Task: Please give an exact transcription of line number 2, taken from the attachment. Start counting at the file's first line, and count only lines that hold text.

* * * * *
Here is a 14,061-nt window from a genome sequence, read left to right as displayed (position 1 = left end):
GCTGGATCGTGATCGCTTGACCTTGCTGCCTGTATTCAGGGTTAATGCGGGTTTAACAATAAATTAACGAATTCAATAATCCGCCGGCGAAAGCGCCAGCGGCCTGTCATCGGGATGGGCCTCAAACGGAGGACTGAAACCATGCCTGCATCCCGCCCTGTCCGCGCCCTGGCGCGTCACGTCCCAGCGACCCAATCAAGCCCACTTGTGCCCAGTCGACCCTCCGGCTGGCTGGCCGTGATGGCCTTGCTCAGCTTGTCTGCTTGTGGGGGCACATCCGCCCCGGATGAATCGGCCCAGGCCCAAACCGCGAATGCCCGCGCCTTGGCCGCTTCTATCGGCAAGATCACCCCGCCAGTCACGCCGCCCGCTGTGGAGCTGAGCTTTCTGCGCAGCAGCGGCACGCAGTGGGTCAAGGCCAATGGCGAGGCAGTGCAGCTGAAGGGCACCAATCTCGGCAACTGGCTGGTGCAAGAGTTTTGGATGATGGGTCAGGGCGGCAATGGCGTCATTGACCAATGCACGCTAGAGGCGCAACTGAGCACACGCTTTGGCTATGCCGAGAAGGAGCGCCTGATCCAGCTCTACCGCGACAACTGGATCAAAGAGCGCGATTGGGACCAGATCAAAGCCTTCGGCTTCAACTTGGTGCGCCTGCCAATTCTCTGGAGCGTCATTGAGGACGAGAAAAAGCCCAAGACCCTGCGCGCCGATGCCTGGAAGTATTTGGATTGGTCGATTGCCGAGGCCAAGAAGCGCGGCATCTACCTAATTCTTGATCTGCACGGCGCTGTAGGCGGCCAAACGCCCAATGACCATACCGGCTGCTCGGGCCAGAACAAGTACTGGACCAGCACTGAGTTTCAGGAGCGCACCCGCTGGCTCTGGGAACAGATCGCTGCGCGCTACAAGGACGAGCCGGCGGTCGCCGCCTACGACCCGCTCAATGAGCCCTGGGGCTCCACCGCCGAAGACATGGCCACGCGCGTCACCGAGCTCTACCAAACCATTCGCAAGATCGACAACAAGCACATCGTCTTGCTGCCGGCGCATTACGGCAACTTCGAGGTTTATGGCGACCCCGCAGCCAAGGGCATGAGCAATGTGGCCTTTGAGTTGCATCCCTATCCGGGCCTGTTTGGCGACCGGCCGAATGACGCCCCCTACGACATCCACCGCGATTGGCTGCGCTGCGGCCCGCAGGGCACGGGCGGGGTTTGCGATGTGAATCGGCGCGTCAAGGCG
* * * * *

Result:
GCTGGATCGTGATCGCTTGACCTTGCTGCCTGTATTCAGGGTTAATGCGGGTTTAACAATAAATTAACGAATTCAATAATCCGCCGGCGAAAGCGCCAGCGGCCTGTCATCGGGATGGGCCTCAAACGGAGGACTGAAACCATGCCTGCATCCCGCCCTGTCCGCGCCCTGGCGCGTCACGTCCCAGCGACCCAATCAAGCCCACTTGTGCCCAGTCGACCCTCCGGCTGGCTGGCCGTGATGGCCTTGCTCAGCTTGTCTGCTTGTGGGGGCACATCCGCCCCGGATGAATCGGCCCAGGCCCAAACCGCGAATGCCCGCGCCTTGGCCGCTTCTATCGGCAAGATCACCCCGCCAGTCACGCCGCCCGCTGTGGAGCTGAGCTTTCTGCGCAGCAGCGGCACGCAGTGGGTCAAGGCCAATGGCGAGGCAGTGCAGCTGAAGGGCACCAATCTCGGCAACTGGCTGGTGCAAGAGTTTTGGATGATGGGTCAGGGCGGCAATGGCGTCATTGACCAATGCACGCTAGAGGCGCAACTGAGCACACGCTTTGGCTATGCCGAGAAGGAGCGCCTGATCCAGCTCTACCGCGACAACTGGATCAAAGAGCGCGATTGGGACCAGATCAAAGCCTTCGGCTTCAACTTGGTGCGCCTGCCAATTCTCTGGAGCGTCATTGAGGACGAGAAAAAGCCCAAGACCCTGCGCGCCGATGCCTGGAAGTATTTGGATTGGTCGATTGCCGAGGCCAAGAAGCGCGGCATCTACCTAATTCTTGATCTGCACGGCGCTGTAGGCGGCCAAACGCCCAATGACCATACCGGCTGCTCGGGCCAGAACAAGTACTGGACCAGCACTGAGTTTCAGGAGCGCACCCGCTGGCTCTGGGAACAGATCGCTGCGCGCTACAAGGACGAGCCGGCGGTCGCCGCCTACGACCCGCTCAATGAGCCCTGGGGCTCCACCGCCGAAGACATGGCCACGCGCGTCACCGAGCTCTACCAAACCATTCGCAAGATCGACAACAAGCACATCGTCTTGCTGCCGGCGCATTACGGCAACTTCGAGGTTTATGGCGACCCCGCAGCCAAGGGCATGAGCAATGTGGCCTTTGAGTTGCATCCCTATCCGGGCCTGTTTGGCGACCGGCCGAATGACGCCCCCTACGACATCCACCGCGATTGGCTGCGCTGCGGCCCGCAGGGCACGGGCGGGGTTTGCGATGTGAATCGGCGCGTCAAGGCG